“Cybersecurity experts need to get away from the theoretical and get into the practical world. If they don’t know how toexecute a brute force attack, or implement a successful phishing scam, then they’re really not going to be adept at recognizing it when one happens. The key word here is “execute..” It can be really easy to become a policy wonk.

Speaking of policy, cybersec pros need to know how to actually enforce policy within the team. This can be tricky because it involves people and different personalities, so you have to couple great team training with proper enforcement technologies (e.g. content control). But hey, a good security expert should be able to use social engineering to make it happen, right?

Bottom line: Learn how to do the things you’re protecting an organization from.”

7. Multi-Disciplinary Skills

Max Aulakh, Chief Security Officer, Ignyte Assurance Platform

“Cybersecurity experts need multidisciplinary skills and depending on the position, role and level — skills can be within the technical domain, business, legal and managerial. For junior team members, I am looking for technical skills such as vulnerability analysis, source code analysis, penetration testing, continuous monitoring. The management member of technical teams also needs to understand how to not only manage but have business related skills such as budgeting, cost management and vendor relationship management.

The smaller team, but a more strategic team, is usually my governance team, purposely built for providing assurance to management. These team members can have an accounting, legal or security background.

Assurance team members work with internal and external audit, 3rd party audits, compliance issue management and conduct business level risk management using Ignyte Assurance Platform. The skills needed are critical thinking, formal communication via email, IT audit framework knowledge and management of time.”

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8. Cybersecurity Strategy

Ilia Kolochenko, CEO, High-Tech Bridge.

“Cybersecurity strategy management is definitely the most scarce resource today. No technology or technical expertise can ever be efficient and economically-effective for a company, if a well-thought risk management and cybersecurity strategy does not exist…

Most of the modern cybersecurity failures are, however, attributable to wrong assessment of corporate risks, processes and capabilities.

When cybersecurity is isolated from business needs and rather follows isolated technology trends, forgetting about practical tasks, we will always face skills shortage and other exaggerated problems.”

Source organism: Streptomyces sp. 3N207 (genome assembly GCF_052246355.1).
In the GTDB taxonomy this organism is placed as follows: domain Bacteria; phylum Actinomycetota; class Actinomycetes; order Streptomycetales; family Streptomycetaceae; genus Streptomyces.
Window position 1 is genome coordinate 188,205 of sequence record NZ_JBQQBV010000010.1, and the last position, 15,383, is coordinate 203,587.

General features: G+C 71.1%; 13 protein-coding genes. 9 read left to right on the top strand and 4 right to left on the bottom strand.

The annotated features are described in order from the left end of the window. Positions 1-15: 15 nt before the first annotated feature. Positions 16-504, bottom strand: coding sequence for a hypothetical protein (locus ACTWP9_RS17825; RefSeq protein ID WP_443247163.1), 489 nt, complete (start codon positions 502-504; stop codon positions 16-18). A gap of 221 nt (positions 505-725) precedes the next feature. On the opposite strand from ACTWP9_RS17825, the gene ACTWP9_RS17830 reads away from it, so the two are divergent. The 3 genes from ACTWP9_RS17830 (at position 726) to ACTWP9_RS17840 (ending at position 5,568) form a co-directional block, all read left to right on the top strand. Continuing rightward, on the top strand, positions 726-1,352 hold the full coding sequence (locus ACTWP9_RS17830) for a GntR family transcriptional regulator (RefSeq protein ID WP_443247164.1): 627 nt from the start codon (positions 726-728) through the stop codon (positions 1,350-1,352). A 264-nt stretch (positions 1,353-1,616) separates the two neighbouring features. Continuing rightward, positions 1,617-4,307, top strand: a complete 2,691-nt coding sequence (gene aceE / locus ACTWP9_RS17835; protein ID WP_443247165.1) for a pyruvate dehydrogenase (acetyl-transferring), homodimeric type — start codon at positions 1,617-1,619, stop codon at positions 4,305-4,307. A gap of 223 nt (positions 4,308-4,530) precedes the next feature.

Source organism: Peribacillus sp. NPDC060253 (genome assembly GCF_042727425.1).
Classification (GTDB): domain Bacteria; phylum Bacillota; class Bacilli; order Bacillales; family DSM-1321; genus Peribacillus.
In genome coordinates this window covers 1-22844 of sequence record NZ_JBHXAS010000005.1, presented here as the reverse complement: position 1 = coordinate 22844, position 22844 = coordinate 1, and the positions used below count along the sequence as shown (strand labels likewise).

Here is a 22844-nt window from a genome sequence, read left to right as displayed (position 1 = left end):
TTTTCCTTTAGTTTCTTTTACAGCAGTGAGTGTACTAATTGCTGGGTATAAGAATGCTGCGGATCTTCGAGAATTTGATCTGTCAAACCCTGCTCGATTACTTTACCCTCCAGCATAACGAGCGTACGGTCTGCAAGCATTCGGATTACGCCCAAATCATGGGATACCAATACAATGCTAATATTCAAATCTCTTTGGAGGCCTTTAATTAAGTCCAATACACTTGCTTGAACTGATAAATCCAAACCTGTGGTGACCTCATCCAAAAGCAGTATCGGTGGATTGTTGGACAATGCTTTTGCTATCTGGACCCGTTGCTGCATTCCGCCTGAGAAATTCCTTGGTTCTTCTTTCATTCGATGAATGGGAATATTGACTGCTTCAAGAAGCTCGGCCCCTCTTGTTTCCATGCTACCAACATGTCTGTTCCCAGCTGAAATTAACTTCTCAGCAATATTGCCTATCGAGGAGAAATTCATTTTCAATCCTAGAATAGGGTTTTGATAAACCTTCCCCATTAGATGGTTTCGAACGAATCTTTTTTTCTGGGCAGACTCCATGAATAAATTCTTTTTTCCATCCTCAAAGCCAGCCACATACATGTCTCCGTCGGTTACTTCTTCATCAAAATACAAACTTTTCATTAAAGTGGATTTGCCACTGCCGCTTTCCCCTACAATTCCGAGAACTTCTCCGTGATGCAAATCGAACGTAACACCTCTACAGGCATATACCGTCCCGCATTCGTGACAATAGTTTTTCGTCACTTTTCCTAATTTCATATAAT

9. Effective Communication and Change Management

Stephane Charbonneau, Chief Technology Officer, TITUS

“One of the key skills cybersecurity leaders need these days is to understand change management and effective communication strategies because it all comes down to influencing how people think about and approach information security. In the past, security had a very “command and control” type of feel to it.

That approach doesn’t work these days because employees work across multiple devices and collaboration tools, so they need the freedom and confidence to keep information secure, but they’ll only be able to do that when they understand what’s in it for them and why it’s in the best interest of the business from a security perspective.”

10. Big Data and Network Security Expertise

Natasha Orme, Insights for Professionals

“Our State of IT Report 2018 highlighted cybersecurity as one of the biggest challenges and biggest trends for this year. Further research has shown us that the skills cyber security professionals need most are:

Network Security: The increase in external and internal security threats and the sophisticated of these types of attacks mean that they can be incredibly difficult to identify. Safeguards are simply not enough and Security professionals need to be able to identify unusual activity before it causes any damage or exposing sensitive information.

Big data analytics: The introduction of GDPR means that data storage is a top priority. And keep that data secure is of paramount importance to avoid hefty fines for those businesses storing data on EU citizens. Coupled with this, the vulnerabilities of big data analytics can be vast and there are many opportunities for hackers to gain access to this information. Unusual activity within big data can often be buried and hidden behind mountains of data and hundreds of data processes, making detection almost impossible via traditional methods.”

BONUS: Integrity, Active Learning and Constant Evolution

Nicole Beauchemin, Human Resources Manager, PolySwarm

“As the Human Resources Manager for PolySwarm, I encounter a lot of candidates applying to work in the cybersecurity and blockchain space we are building. Most aren’t memorable. The ones that are memorable demonstrate two core traits: passion and integrity.

Beyond the technical skills, I love to see candidates whose interest in programming and development clearly extends beyond their jobs. Fully built personal projects, active Githubs, and a marked interest in keeping abreast of new developments and technology. Threats are constantly evolving and if you work in cybersec, you need to do the same.

I look for integrity in how you represent yourself (Blockchain Investment Experts need not apply) and the work you have done. We don’t require previous blockchain experience and we are apt to investigate any previous blockchain experience very closely.

Much of this experience is exaggerated or with a project that appears to be either operating in bad faith in some way. It can be an automatic disqualifier. Building a trustworthy anti-malware platform demands that we cultivate integrity at every level in this work.”

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Jessica Thiefels

Jessica Thiefels is the VP of Community Management for PolySwarm. Find her work on more than 500 websites, including Virgin, Forbes and Business Insider.